Finally, here’s to thirteen years of love with a cat so special, he must have been made just for us. What a Chocolate Burmese ride.  Thank you Luna for everything.


My scientist father wasn’t terrifically fond of Christmas and when he was alive, would regularly say around this time of year: “I’d like to go to sleep and wake up when it’s all over.”

As my father’s daughter, I know exactly how he felt. It’s easy to feel overwhelmed, exasperated and stressed at this time of year. Not only by the expectations we impose on ourselves but also by the pressures advertisers impose on us. The barrage of advertising urging us to not only consume, but to increase our consumption, is one I find particularly offensive. Yes, I know sales drive the wheels of our market economy, but I can’t help thinking we’re getting this all wrong.

And what is it about Christmas dinners? Depicted in all those ads for puddings and turkeys as a joyful gathering, the reality is often the opposite. Thanks to all that emotionally manipulative merchandising, so great is our expectation for happiness that we can’t help but be disappointed.

In Robert McKee’s fabulous writing bible – ‘Story’ –this is called ‘the gap between expectation and result.’

This gap – created when internal desire encounters the antagonist of external reality – is often a turning point – a character-defining moment, a chance for transformation, a recipe for disaster or all of the above. It’s a place where a story teller finds the ripe (and sometimes festering) fruits of inspiration. In this gap – which is often a metaphorical canyon – things get interesting.

So, in the spirit of giving, realism and that gap between expectation and result, I offer you this alternate Christmas menu:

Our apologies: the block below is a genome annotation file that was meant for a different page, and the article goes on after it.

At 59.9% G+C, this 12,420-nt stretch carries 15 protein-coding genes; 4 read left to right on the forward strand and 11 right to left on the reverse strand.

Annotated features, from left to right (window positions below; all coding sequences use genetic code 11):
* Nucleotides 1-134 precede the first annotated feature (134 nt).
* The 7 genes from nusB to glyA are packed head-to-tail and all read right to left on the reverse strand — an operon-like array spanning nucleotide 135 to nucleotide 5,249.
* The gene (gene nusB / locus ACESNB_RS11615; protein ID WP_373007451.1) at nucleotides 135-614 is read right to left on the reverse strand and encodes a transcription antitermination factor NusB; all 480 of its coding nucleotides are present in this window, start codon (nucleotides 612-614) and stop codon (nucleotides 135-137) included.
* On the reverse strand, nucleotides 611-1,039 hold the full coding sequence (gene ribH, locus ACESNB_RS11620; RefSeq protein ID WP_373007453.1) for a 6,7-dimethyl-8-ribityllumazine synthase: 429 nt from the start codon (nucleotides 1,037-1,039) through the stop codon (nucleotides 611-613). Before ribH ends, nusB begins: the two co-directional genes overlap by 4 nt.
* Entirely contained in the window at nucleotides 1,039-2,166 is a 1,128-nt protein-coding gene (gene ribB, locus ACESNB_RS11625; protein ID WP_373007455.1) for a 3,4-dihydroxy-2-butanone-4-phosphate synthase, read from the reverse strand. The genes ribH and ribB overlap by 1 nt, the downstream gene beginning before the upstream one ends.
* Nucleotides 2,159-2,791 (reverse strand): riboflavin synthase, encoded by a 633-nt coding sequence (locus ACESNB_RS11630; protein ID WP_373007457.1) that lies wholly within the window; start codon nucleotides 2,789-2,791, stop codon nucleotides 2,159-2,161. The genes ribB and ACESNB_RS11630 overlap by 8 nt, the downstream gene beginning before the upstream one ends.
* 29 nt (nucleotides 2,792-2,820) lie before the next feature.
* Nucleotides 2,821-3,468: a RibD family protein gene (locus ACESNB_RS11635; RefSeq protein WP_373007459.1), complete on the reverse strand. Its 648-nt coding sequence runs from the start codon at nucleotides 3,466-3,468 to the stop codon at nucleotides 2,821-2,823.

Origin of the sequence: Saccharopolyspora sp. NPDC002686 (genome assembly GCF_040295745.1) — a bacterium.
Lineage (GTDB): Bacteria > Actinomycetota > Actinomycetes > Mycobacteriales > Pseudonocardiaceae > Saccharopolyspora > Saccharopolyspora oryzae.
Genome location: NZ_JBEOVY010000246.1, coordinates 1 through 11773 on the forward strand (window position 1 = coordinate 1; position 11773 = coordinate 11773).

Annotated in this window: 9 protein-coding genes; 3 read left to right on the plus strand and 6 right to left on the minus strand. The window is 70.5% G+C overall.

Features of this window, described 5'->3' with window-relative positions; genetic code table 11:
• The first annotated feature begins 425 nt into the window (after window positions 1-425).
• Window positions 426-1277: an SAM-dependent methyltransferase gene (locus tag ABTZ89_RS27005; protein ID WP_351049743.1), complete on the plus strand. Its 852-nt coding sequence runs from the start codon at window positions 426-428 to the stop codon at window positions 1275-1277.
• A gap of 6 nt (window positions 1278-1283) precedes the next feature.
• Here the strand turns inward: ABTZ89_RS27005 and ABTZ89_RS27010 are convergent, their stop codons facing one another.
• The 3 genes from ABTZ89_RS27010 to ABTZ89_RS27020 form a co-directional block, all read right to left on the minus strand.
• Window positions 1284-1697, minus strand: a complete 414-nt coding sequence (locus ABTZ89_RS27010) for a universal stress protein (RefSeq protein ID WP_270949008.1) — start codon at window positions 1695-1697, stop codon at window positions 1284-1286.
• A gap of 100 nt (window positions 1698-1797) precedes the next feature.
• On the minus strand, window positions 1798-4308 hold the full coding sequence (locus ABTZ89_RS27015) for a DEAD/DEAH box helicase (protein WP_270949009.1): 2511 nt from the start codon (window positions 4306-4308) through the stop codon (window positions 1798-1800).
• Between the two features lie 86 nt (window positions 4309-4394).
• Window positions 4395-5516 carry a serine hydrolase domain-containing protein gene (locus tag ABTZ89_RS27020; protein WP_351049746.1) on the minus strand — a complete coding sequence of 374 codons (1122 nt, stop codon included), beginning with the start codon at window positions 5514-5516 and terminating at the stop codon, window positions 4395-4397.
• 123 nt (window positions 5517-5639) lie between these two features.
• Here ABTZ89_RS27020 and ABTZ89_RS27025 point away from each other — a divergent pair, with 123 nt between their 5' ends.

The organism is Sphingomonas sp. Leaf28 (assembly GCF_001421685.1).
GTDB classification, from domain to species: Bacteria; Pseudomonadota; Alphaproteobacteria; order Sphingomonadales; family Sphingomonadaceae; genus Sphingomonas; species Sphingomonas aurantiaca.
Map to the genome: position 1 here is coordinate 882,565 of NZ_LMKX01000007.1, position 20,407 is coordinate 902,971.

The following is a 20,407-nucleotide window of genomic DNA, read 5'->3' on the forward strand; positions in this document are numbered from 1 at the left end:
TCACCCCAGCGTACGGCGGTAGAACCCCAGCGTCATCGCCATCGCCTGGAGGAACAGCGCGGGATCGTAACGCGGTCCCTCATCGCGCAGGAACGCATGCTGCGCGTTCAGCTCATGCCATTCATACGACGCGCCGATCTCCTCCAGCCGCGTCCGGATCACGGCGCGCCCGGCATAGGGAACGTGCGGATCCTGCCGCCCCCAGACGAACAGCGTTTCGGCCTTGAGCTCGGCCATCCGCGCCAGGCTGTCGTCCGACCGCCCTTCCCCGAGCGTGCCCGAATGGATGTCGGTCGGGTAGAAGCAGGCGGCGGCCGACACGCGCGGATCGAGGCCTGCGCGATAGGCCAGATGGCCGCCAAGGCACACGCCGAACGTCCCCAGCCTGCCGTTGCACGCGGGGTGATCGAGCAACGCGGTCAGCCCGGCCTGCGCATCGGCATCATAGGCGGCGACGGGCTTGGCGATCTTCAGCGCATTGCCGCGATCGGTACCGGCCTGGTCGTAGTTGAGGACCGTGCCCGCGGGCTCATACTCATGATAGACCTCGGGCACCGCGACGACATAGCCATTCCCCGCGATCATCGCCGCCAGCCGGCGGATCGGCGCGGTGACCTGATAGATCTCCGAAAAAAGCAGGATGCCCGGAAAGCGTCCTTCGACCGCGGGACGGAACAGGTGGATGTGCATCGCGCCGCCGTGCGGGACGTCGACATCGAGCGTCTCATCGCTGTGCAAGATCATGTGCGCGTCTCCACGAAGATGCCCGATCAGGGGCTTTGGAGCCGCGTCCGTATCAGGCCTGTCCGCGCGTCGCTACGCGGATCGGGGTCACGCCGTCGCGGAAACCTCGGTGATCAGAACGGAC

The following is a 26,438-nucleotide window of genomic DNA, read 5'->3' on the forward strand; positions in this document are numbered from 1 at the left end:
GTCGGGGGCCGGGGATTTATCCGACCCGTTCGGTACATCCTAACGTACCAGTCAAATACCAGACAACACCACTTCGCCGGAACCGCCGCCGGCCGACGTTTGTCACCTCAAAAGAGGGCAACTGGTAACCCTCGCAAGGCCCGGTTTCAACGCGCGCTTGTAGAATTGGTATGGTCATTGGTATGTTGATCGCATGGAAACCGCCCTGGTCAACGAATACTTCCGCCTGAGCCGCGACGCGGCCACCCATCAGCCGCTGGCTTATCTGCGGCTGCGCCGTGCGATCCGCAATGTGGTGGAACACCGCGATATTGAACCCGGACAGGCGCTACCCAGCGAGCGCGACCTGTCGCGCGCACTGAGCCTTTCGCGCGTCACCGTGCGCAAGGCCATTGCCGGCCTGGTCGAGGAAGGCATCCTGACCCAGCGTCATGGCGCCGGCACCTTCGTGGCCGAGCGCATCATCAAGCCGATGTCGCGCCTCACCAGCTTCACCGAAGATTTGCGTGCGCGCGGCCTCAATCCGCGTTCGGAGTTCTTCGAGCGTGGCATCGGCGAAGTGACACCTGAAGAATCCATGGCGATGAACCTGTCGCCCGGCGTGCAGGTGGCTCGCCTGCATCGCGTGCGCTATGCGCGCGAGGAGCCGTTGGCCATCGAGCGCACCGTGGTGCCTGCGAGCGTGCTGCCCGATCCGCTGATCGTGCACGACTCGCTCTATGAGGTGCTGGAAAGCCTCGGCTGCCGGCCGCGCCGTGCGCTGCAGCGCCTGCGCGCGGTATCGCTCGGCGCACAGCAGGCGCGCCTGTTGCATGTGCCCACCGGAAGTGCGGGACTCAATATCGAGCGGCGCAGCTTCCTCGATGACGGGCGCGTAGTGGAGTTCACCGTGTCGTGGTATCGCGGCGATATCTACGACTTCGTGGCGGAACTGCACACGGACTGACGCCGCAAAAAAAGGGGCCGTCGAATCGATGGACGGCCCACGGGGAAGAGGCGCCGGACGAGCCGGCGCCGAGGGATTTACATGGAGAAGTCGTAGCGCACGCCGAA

Menu 3


Yes, indeed. That archaic word, which simply means someone who doesn’t’ follow the dominant religion, is loaded with dysfunctional, medieval baggage. It also means free thinker, non-conformist and dissenter. Sounds like a description of most authors and artists!

Hooray for royalty-free images from artists who’ve been dead for well over fifty years plus thanks (and apologies) to Jan van Eyck.
Hooray for royalty-free images from artists who’ve been dead for well over fifty years plus thanks (and apologies) to Jan van Eyck.

Christmas also means books, travel and time to read. Weightless eBooks are perfect for travelers, so here’s a chance to grab a discounted/free copy of the acclaimed The Infidel’s Garden and load it on to your device.

After all, what better time to read a page-turning story about the need for peace between the world’s different faiths and explore the gentler, more sensuous side of Islam?

Indie publishers rely heavily on reviews for sales, so if you do download The Infidel’s Garden, this author would greatly appreciate a review on Amazon or Goodreads or whatever platform you choose.  The result of this will be even more Christmas good will, karma, positive vibes and oxytocin surges. And of course, the force will also be with you.

Click on the link to travel to Amazon and get The Infidel’s Garden.

star with wings



I saw this ad on the back of a bus the other day.


Why indeed? It’s something to dwell on as we move into The Season of Massive Consumption.